A few months ago I posted an article related to general hypermobility/instability causing shoulder pain in one of my level 9 gymnasts. I brought up some concepts that I think are very important related to flexibility training, dynamic stability, motor control, and the importance of technique in training. I’m happy to say that she is pain free for her shoulder and has been back at full training/competing for a little over a month. In the end it was 2-3 weeks of modified training not doing heavy swinging volume on bars. In place of these 5-6 hours per week that she would have been swinging, she did lots of technical bar drill work for the skills that were problematic (overshoots, cast handstands/pirouettes), did a supplementary shoulder stability program I gave her, and put some attention to other events. I wanted to do a quick follow up post in an effort to hopefully help prevent similar problems for other gymnasts.
Correcting Her Overshoot
Here is a video of her overshoot handstand 1 week before she told me she was starting to get shoulder pain, taken sometime in mid December. Pretty much all of her overshoots were like this, and she told me the next week on bars these types of overshoots were what first made her left shoulder hurt when catching the low bar.
These are just my coaching thoughts but as you can see, she doesn’t really have the greatest scooping angle in her swing, which causes her angle of release to come out too early. Due to this, she generates quite a bit of speed traveling horizontally over the bar, rather than vertically scooping to the ceiling setting up the ideal handstand shape. This situation leads to a forceful pulling of her arms overhead when she catches the low bar, which makes her unable to find a good handstand to absorb the force.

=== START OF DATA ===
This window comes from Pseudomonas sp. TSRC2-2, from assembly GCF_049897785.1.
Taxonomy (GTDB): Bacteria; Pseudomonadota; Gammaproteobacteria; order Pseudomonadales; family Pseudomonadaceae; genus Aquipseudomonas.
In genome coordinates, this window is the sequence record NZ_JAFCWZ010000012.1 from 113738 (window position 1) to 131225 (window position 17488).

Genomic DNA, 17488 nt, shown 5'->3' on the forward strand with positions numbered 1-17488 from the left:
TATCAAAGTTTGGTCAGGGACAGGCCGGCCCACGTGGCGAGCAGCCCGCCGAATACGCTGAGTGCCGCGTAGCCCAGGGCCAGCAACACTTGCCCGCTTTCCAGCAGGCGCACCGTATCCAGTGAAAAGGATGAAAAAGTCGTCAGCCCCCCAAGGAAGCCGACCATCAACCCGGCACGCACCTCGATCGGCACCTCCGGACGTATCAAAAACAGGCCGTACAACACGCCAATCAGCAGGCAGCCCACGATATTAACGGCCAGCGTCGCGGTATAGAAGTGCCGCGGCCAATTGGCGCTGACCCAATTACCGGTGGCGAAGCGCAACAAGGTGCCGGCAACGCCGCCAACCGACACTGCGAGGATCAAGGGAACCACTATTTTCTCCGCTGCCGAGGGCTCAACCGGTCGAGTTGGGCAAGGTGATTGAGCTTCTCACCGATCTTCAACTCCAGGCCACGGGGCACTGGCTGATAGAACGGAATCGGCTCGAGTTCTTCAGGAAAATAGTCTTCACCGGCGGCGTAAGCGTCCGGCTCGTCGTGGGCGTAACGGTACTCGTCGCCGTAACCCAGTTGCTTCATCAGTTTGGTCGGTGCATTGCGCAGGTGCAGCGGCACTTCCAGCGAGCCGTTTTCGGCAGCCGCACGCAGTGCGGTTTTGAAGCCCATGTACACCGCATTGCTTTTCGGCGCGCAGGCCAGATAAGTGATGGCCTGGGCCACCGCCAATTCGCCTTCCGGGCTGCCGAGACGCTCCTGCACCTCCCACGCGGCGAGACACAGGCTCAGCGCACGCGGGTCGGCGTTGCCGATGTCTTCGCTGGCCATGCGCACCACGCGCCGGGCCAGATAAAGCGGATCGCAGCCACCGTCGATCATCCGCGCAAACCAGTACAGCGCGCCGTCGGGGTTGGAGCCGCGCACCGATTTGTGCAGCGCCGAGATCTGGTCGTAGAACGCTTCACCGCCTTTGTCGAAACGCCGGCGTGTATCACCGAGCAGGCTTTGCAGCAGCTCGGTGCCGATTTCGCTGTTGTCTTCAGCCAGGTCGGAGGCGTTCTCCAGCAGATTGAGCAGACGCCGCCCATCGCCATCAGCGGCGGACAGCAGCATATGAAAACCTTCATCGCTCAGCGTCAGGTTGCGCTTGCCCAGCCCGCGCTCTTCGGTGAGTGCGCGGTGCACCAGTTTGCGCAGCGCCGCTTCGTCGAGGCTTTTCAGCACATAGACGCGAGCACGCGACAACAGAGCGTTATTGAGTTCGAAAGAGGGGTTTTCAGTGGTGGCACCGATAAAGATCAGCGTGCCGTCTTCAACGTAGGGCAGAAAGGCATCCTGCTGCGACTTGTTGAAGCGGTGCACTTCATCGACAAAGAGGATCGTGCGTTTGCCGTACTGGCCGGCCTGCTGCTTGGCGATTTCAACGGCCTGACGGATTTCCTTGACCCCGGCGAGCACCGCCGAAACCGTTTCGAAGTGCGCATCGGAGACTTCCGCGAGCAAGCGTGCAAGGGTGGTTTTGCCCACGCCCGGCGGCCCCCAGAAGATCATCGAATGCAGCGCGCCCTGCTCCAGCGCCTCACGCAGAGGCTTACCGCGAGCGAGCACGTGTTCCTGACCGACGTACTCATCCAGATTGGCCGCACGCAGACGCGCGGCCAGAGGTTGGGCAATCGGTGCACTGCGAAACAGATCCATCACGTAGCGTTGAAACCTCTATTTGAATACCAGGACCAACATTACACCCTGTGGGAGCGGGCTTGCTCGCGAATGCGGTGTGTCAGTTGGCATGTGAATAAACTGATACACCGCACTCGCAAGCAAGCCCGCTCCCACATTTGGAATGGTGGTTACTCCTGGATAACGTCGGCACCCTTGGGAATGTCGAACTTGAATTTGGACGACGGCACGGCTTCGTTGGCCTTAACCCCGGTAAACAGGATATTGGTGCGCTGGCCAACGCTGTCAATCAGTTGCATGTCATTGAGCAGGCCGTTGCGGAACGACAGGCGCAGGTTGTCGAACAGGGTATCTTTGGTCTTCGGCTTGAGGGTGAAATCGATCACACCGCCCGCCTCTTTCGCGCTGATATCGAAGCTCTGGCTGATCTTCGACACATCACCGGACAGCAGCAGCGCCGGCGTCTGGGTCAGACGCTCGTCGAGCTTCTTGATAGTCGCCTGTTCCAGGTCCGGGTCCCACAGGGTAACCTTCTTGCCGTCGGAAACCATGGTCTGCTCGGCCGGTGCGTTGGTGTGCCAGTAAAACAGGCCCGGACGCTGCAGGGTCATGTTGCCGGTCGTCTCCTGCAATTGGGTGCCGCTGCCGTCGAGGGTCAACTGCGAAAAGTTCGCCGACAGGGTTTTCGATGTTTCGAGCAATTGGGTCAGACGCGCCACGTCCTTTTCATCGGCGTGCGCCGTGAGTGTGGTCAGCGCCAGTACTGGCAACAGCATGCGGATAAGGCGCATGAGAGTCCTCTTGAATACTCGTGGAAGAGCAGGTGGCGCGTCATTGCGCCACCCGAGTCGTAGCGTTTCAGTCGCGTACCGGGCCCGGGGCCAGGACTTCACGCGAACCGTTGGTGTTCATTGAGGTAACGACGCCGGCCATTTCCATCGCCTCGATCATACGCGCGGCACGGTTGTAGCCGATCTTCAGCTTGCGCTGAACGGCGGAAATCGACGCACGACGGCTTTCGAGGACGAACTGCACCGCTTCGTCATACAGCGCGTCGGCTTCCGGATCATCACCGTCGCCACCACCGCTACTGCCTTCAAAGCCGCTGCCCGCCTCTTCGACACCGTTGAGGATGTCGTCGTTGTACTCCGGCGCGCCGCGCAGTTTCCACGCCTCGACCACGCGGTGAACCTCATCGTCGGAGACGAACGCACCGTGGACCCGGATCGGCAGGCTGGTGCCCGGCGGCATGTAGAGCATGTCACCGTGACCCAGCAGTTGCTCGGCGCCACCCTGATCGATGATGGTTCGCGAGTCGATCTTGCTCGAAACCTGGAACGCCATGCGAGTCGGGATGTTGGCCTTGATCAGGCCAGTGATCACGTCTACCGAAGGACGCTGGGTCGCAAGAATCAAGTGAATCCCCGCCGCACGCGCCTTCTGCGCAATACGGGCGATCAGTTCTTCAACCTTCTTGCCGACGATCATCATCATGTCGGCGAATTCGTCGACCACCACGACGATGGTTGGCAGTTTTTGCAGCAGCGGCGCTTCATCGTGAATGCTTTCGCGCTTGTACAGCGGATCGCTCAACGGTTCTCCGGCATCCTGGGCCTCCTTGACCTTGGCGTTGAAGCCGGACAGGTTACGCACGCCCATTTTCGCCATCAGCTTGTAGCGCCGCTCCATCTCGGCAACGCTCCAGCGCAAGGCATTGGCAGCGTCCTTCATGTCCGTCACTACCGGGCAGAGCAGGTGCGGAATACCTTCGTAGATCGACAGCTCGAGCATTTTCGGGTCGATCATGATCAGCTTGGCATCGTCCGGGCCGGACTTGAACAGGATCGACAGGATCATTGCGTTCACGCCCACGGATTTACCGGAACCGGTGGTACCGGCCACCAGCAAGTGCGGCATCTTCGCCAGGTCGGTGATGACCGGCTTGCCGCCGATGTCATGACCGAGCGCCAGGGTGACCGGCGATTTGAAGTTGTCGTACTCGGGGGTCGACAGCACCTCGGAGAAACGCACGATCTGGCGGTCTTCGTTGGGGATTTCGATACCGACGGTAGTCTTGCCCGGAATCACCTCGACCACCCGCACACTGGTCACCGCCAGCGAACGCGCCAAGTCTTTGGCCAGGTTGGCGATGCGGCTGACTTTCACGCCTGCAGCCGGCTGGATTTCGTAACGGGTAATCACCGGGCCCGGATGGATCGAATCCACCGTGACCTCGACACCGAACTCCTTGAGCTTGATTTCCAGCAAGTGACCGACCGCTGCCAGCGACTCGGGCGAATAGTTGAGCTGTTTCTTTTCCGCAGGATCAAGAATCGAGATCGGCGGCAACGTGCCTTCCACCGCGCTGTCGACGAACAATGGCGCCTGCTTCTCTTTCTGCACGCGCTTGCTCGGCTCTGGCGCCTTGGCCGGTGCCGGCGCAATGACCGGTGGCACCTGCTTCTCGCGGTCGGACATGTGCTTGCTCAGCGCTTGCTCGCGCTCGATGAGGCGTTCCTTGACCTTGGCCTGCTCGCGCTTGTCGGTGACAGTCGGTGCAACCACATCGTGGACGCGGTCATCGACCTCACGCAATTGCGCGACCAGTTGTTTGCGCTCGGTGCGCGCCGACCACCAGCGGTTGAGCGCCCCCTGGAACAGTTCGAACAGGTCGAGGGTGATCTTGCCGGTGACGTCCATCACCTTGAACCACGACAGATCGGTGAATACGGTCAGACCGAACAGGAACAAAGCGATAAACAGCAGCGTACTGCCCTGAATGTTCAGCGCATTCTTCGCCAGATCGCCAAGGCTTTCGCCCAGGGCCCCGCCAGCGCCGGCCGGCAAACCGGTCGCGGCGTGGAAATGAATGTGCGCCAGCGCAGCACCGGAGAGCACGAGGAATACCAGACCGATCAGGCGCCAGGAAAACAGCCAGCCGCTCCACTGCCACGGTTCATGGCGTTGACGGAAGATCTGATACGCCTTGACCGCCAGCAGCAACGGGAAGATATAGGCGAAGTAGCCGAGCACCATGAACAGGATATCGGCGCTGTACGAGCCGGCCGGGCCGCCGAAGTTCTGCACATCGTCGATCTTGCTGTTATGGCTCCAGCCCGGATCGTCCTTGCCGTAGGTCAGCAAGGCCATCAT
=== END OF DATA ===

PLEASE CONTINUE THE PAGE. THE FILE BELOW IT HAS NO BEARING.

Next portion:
This leads to the second point that her overhead shoulder tension is lacking, so when she hits the low bar she’s loose and her shoulders are forced back fast without control. With her underlying lack of static stability, I think this is where her shoulder was being subject to instability and tissue microtrauma. Lastly, you can see that she is lacking the ability to stay hollow and turn over as one piece from toes, to hips, to shoulders, to head. She lets her top hip open up early, she opens her chest as she travels in the air, and her head comes out which create an open arch shape versus maintaining a good controlled hollow. I think this also further contributed to the force being overloaded at her shoulder, versus through her core and thoracic spine.
We spent a lot of time looking at all these technical errors in Coaches Eye over a few weeks, then gave her some progressional shaping and drill work to do while her shoulder calmed down. We talked a lot about release angle, hollow turning as one piece, keeping good head alignment to not create and arch, and making sure she had a really strong overhead position when catching. Once she was clear of pain and showed better movement patterns, we started to build a new pattern for the skill. This is a video from a a few weeks ago that shows what I think to be a much better overshoot. More importantly, using this technique has caused the last 4 weeks of overshoots to be completely pain free which in my eyes is the bigger deal.